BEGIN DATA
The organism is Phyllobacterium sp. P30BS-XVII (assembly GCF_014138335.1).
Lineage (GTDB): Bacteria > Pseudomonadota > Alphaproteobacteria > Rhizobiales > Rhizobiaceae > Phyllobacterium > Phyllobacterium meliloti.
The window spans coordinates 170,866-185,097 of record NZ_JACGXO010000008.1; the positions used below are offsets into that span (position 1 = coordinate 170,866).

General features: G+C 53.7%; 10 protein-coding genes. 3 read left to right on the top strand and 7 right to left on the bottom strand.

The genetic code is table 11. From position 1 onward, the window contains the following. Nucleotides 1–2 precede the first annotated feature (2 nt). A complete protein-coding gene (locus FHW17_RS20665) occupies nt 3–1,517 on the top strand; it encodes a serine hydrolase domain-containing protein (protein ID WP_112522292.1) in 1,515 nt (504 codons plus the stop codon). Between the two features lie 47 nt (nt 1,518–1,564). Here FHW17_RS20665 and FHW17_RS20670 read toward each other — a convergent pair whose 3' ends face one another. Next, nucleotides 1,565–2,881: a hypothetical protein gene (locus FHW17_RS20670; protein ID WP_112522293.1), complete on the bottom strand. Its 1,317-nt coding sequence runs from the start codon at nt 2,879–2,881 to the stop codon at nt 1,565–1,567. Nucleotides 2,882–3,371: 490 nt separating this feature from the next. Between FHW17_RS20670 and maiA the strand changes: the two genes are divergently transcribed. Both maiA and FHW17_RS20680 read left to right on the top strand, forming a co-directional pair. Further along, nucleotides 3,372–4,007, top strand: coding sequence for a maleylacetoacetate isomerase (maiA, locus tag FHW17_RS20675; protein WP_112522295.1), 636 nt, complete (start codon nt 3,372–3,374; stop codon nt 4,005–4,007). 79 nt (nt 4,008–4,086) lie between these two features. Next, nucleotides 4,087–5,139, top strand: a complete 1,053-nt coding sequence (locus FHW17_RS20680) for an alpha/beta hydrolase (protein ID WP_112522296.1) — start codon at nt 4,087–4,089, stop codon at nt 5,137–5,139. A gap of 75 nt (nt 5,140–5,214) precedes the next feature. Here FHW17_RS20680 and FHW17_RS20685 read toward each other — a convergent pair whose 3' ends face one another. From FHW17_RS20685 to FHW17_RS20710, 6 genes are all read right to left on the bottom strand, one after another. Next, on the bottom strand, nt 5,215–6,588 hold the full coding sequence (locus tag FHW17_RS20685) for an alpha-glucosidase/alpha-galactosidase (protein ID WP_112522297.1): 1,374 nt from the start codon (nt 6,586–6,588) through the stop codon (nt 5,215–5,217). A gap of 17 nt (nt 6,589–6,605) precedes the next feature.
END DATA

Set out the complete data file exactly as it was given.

The organism is Phyllobacterium sp. P30BS-XVII (assembly GCF_014138335.1).
Lineage (GTDB): Bacteria > Pseudomonadota > Alphaproteobacteria > Rhizobiales > Rhizobiaceae > Phyllobacterium > Phyllobacterium meliloti.
The window spans coordinates 170,866-185,097 of record NZ_JACGXO010000008.1; the positions used below are offsets into that span (position 1 = coordinate 170,866).

General features: G+C 53.7%; 10 protein-coding genes. 3 read left to right on the top strand and 7 right to left on the bottom strand.

The genetic code is table 11. From position 1 onward, the window contains the following. Nucleotides 1–2 precede the first annotated feature (2 nt). A complete protein-coding gene (locus FHW17_RS20665) occupies nt 3–1,517 on the top strand; it encodes a serine hydrolase domain-containing protein (protein ID WP_112522292.1) in 1,515 nt (504 codons plus the stop codon). Between the two features lie 47 nt (nt 1,518–1,564). Here FHW17_RS20665 and FHW17_RS20670 read toward each other — a convergent pair whose 3' ends face one another. Next, nucleotides 1,565–2,881: a hypothetical protein gene (locus FHW17_RS20670; protein ID WP_112522293.1), complete on the bottom strand. Its 1,317-nt coding sequence runs from the start codon at nt 2,879–2,881 to the stop codon at nt 1,565–1,567. Nucleotides 2,882–3,371: 490 nt separating this feature from the next. Between FHW17_RS20670 and maiA the strand changes: the two genes are divergently transcribed. Both maiA and FHW17_RS20680 read left to right on the top strand, forming a co-directional pair. Further along, nucleotides 3,372–4,007, top strand: coding sequence for a maleylacetoacetate isomerase (maiA, locus tag FHW17_RS20675; protein WP_112522295.1), 636 nt, complete (start codon nt 3,372–3,374; stop codon nt 4,005–4,007). 79 nt (nt 4,008–4,086) lie between these two features. Next, nucleotides 4,087–5,139, top strand: a complete 1,053-nt coding sequence (locus FHW17_RS20680) for an alpha/beta hydrolase (protein ID WP_112522296.1) — start codon at nt 4,087–4,089, stop codon at nt 5,137–5,139. A gap of 75 nt (nt 5,140–5,214) precedes the next feature. Here FHW17_RS20680 and FHW17_RS20685 read toward each other — a convergent pair whose 3' ends face one another. From FHW17_RS20685 to FHW17_RS20710, 6 genes are all read right to left on the bottom strand, one after another. Next, on the bottom strand, nt 5,215–6,588 hold the full coding sequence (locus tag FHW17_RS20685) for an alpha-glucosidase/alpha-galactosidase (protein ID WP_112522297.1): 1,374 nt from the start codon (nt 6,586–6,588) through the stop codon (nt 5,215–5,217). A gap of 17 nt (nt 6,589–6,605) precedes the next feature.